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Weed Taxes Roll In To Massachusetts Cities And Towns

Massachusetts cities and towns with marijuana businesses are getting revenue from a three percent tax on retail pot sales.

The top cannabis tax earner in western Massachusetts from February to April is Northampton, pulling in more than $530,000. Great Barrington was next in line with nearly $226,000. Easthampton received just over $163,000, and Pittsfield got more than $85,000.

Northampton mayor David Narkewicz said he has "been trying to dampen expectations" about the amount of tax revenue that will come in long term.

"I'm trying to caution people that it's not going to solve all of our financial woes, and that in the early going, it's going to be challenging to budget for the future without having a few more quarters," he said.

A cannabis plant on a display screen at New England Treatment Access in Northampton, Massachusetts.
Credit Steven Senne / Masslive / Masslive.com/photos
Masslive / Masslive.com/photos
A cannabis plant on a display screen at New England Treatment Access in Northampton, Massachusetts.

Northampton budgeted $1.2 million from pot taxes for its fiscal year 2020 budget, which started July 1.

Narkewicz said it was a conservative estimate. 

"It goes right into our general operating fund dollars," he said. "Just like the meals tax. Just like the hotel motel tax. Just like property tax. And then we make decisions about how to spend it based on the overall budget."

Pittsfield plans to put half of its marijuana money into a stabilization fund, used for emergencies, and can help improve the city's bond rating. The rest will go into the city's general fund, but it's not earmarked for anything specific.

But residents have lots of ideas about how to spend the marijuana tax revenues.

Pittsfield resident Rodney Jones sat at a bus stop taking a break between his day job, working at a factory and a night job, cleaning a school. He'd like to see the taxes from marijuana go to repair potholes and parks.

"They're pretty beat up now from wear and tear," Jones said. "Some of the playground fixtures — they're really loose from kids playing on them constantly."

Another Pittsfield resident, Hyson Williams, is also thinking of children.

"Like entertainment or recreational stuff for the kids," Williams said. "Things like — they could play chess, like games. Or learning stuff."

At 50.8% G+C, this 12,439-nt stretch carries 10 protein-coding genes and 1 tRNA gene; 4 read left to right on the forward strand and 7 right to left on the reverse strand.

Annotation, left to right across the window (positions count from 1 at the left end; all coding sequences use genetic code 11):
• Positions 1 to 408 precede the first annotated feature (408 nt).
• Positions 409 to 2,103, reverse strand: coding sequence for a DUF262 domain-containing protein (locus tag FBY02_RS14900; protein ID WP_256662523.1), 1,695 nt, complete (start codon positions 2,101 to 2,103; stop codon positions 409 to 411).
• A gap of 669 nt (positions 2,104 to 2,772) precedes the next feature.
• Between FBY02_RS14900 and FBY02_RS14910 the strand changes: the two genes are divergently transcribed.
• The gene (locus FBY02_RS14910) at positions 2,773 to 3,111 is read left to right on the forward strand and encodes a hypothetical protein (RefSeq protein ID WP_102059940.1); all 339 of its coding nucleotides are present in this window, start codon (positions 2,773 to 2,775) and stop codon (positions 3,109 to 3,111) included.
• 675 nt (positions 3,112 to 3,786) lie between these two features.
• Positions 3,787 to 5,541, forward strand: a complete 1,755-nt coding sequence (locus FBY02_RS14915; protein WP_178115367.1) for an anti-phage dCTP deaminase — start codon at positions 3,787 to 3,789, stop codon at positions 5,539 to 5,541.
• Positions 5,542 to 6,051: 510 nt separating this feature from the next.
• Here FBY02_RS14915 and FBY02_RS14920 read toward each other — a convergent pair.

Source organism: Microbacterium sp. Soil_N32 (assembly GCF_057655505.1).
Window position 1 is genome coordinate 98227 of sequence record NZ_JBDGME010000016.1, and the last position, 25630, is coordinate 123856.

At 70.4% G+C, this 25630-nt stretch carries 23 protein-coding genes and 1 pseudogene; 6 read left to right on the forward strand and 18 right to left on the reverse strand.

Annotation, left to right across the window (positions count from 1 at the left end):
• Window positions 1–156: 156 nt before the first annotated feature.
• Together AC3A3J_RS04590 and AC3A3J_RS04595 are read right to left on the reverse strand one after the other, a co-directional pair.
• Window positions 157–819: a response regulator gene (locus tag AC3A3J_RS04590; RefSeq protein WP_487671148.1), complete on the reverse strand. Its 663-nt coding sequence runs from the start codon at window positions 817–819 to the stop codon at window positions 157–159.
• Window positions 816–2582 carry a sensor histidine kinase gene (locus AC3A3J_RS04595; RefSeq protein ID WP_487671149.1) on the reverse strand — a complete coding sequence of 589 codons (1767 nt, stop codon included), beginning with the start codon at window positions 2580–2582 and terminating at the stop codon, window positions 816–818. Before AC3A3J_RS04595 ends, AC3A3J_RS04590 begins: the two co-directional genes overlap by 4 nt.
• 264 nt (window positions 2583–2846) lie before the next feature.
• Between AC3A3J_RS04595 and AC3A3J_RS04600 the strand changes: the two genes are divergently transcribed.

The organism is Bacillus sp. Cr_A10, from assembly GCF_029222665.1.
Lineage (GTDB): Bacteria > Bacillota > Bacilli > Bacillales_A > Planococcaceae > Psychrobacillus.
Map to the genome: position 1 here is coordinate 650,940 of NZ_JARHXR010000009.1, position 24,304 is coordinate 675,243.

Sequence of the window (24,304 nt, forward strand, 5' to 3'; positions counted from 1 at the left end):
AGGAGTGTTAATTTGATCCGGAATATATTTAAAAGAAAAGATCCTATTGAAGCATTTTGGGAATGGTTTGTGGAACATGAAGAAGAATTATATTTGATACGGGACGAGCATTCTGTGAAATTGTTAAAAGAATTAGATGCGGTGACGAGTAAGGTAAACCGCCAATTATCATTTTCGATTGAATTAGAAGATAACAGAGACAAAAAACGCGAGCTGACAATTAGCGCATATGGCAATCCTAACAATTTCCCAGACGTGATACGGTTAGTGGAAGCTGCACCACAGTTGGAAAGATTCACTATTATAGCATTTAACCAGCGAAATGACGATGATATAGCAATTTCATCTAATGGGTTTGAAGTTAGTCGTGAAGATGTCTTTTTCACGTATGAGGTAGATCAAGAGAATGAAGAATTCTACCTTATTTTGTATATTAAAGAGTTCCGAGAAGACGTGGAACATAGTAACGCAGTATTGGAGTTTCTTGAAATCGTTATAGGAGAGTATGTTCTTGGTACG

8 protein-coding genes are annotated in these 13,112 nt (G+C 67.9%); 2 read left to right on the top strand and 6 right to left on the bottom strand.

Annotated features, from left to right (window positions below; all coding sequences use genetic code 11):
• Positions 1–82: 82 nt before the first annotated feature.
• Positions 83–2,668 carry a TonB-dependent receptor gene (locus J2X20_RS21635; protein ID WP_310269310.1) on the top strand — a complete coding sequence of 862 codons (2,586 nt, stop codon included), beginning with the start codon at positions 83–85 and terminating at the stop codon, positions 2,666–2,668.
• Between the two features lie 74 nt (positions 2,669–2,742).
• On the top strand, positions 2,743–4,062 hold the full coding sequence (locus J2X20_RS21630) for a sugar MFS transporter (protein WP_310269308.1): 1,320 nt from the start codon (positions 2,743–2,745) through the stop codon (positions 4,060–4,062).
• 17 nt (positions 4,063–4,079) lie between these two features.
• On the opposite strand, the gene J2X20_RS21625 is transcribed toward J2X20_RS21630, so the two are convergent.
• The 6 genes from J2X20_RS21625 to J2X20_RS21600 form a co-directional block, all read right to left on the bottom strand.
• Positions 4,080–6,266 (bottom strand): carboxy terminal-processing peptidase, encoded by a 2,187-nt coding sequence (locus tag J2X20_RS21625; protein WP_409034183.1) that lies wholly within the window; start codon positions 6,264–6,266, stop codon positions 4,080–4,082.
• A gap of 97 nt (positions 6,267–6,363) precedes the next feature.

Jessica Nerrie, who has a 13-year-old son and is living on disability, would like to see the money help low income residents and the homeless.

"A lot of money should be spent on shelters, on more food," Nerrie said.

Adam Ingenito pulled a red wagon down North Street in Pittsfield with his three-year-old son Antonio. Ingenito said it's too early to know what to spend the pot tax revenues on until the city has a better idea of how much it will get on a regular basis.

“You can't count your chickens before they hatch,” Ingenito said. “I think you should build up an account, see where the needs are and then determine. I think to try to determine now where they're going to use the money is a little premature.”

The cash drawer at INSA in Easthampton, Massachusetts, in a file photo.
Credit Nancy Eve Cohen / NEPR
The cash drawer at INSA in Easthampton, Massachusetts.

Easthampton Mayor Nicole LaChapelle agrees. She doesn't want tax revenues to go into a recurring budget line until she knows how much to expect.

Easthampton residents also have ideas on how to spend the money, such as tax abatement for seniors, or help for first-time home buyers.

LaChapelle said people think of pot taxes as exciting.

“It's really kind of a sexy tax,” LaChapelle said. “Down the road, it will be put to an unsexy expenditure, like retirement or health care. And that's fine by me. A dollar is a dollar.”

This tax money from fiscal year 2019 is not yet slated in most municipal budgets. In some cases, it'll be used for unanticipated, one-time expenses, such as snow removal.

Not exactly sexy.

Nancy Eve Cohen is a senior reporter focusing on Berkshire County. Earlier in her career she was NPR’s Midwest editor in Washington, D.C., managing editor of the Northeast Environmental Hub and recorded sound for TV networks on global assignments, including the war in Sarajevo and an interview with Fidel Castro.
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